It all started the other night when I was drunk and couldn’t find the soberness or strength to make the 10 paces from my bed to the bathroom to do my thorough wash and cleanse (this is only excusable for seriously drunken evenings ladies – you know the three step rule). Using the make-up wipes I conveniently left by my bedside table, I began removing all trace of make-up. In order to make up for my laziness I then took another fresh wipe and was horrified to see that there was still make-up left on the wipe. Clearly one does not remove it all!

Baring this in mind, I have been using my Bioderma Crealine H2O solution and loading two cotton pads, swiping over once as thoroughly as possible, and then again with a fresh cotton pad before washing with a cleanser.  It may be over-zealous and for some sensitive types, it may well be too much for your skin to take (you don’t want to strip the natural oils etc). However, I have been told that the reason French women have that ‘oh-so-amazing-wrinkle-defying-skin’ is because they double-cleanse and girls as young as 15 use anti-wrinkle cream. If that is what it takes then count me in. Plus being as neurotic as I am, I sleep better at night knowing that I have got every tiny last bit of make-up off my face!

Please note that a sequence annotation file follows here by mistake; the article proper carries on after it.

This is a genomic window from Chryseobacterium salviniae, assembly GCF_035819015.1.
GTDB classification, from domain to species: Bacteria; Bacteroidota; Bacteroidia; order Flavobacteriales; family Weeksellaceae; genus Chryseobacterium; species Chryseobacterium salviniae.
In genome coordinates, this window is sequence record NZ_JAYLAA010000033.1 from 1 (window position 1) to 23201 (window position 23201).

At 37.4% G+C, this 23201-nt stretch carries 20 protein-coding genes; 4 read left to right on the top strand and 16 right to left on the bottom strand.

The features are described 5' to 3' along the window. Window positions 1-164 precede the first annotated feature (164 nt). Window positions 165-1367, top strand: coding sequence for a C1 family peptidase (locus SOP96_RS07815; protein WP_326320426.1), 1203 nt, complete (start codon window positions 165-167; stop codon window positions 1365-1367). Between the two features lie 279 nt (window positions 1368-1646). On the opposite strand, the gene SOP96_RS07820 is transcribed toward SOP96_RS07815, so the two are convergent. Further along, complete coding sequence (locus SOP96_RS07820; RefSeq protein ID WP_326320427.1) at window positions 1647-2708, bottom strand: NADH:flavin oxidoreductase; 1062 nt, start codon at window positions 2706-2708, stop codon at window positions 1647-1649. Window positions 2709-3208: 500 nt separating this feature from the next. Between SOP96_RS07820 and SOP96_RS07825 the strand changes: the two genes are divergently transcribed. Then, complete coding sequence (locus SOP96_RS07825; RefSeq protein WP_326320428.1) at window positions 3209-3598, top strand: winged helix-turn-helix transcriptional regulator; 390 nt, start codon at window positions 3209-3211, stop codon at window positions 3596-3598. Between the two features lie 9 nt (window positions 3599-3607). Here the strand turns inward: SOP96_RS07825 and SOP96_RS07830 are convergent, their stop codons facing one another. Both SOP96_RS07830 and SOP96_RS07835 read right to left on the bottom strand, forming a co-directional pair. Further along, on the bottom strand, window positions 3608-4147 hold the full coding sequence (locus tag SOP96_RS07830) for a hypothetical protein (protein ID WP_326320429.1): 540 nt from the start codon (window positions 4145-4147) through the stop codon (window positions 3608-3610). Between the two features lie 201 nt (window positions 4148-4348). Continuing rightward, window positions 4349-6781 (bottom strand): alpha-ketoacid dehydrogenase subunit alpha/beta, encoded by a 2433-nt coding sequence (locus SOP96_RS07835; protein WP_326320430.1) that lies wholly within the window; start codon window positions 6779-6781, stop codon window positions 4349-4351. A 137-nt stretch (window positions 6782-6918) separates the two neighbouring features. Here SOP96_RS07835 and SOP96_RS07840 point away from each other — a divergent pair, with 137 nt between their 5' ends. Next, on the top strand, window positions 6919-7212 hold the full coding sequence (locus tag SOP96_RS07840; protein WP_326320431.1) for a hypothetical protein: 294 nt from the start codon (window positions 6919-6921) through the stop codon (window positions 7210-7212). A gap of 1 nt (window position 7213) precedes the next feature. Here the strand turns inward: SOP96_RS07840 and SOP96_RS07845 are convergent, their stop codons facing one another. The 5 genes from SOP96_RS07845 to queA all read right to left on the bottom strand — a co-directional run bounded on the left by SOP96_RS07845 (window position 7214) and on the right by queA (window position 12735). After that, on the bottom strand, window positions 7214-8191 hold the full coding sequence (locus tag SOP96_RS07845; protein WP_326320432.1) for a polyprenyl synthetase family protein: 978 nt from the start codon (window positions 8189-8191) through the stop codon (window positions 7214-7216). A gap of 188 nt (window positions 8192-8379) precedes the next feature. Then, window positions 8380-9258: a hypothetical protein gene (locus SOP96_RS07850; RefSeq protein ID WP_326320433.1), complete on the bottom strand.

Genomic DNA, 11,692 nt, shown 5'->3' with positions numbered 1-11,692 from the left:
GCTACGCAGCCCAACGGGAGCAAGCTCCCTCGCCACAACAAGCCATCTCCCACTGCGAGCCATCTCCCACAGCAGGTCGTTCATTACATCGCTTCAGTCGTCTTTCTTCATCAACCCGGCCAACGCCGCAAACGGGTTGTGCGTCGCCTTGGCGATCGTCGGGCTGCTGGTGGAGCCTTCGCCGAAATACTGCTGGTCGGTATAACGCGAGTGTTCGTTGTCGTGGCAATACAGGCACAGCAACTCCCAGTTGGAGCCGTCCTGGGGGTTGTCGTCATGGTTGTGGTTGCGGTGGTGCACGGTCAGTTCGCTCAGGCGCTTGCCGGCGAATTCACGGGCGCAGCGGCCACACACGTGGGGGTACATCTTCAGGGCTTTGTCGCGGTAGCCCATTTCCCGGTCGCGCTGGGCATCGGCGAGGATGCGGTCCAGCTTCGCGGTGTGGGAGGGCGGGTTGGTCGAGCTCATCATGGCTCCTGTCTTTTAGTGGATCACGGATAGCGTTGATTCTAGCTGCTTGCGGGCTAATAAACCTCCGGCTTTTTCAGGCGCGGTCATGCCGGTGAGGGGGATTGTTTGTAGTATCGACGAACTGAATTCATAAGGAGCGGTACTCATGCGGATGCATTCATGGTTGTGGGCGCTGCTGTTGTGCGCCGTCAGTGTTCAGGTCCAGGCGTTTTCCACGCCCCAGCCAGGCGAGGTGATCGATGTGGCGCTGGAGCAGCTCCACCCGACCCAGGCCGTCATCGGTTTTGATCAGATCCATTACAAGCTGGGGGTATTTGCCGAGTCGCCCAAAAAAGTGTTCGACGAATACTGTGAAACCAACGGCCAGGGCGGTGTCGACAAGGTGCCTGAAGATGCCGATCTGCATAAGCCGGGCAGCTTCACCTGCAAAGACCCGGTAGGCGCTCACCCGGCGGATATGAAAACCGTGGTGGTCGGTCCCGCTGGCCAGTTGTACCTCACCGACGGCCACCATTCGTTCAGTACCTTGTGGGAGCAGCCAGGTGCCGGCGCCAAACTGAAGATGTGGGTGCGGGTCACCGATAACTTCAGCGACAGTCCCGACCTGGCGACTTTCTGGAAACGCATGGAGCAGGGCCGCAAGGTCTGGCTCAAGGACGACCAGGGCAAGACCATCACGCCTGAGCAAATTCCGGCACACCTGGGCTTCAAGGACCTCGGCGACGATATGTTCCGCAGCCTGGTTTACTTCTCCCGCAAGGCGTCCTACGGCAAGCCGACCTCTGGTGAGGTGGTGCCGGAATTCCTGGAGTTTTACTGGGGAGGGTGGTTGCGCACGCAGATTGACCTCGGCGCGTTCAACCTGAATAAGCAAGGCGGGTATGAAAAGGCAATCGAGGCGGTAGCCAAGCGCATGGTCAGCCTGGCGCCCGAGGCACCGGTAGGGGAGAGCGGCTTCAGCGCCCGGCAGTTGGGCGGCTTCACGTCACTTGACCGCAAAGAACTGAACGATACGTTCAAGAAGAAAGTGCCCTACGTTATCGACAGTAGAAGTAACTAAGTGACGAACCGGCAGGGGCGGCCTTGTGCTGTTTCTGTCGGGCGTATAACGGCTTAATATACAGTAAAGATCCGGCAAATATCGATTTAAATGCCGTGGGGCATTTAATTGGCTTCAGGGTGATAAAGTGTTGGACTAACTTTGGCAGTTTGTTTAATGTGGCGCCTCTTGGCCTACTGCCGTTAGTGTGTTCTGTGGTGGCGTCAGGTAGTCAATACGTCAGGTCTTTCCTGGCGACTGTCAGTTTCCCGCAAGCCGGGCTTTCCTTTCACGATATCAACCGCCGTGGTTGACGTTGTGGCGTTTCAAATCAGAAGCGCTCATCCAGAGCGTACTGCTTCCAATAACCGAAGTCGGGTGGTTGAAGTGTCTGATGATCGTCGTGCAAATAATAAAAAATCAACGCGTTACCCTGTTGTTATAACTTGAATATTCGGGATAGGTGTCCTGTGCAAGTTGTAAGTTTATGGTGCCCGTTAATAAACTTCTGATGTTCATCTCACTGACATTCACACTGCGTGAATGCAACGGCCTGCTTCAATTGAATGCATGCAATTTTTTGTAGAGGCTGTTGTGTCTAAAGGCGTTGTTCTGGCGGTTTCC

Sticking with the most recent changes I have made to my skin routine, I began thinking about what news products I have been trying. One which I am certain is making a great deal of difference is a new celeb fav, Manuka Doctor’s Bee Venom serum which promises a wrinkle and blemish-free complexion. I’ve been applying it nightly now for two weeks and I can definitely see and actually feel a difference. Firstly, the general feel of my skin is smoother and actually a little tighter, like a very, very mild version of Botox  – just without the loss of expression side-effects. I haven’t had a blemish in weeks (I lie – I’ve had one, however unlike normal, it practically vanished overnight) which whilst this can be attributed to several factors, I definitely think the serum has been a key player.

I have also been trying the Manuka Doctor Bee Venom cleanser which smells great and seems to do a very reasonable job, however I don’t think anything is going to be able to tear me away from my Avène Soapless Gel Cleanser. What is about those Frenchies? They simply do the bloody best skin care I have come across. Whilst the samples I was kindly sent from their PR are still going strong, I am without a doubt going to purchase the full set (cleanser, toner and mosituriser) the minute it has run out. I can’t live without them, I am a dedicated convert. My skin has never been in such good condition and the most memorable turning point was after the first month of using Avène. We may have whipped their derrières at the Battle of Waterloo, but when it comes to skin care I am afraid us Brits have been truly thrashed.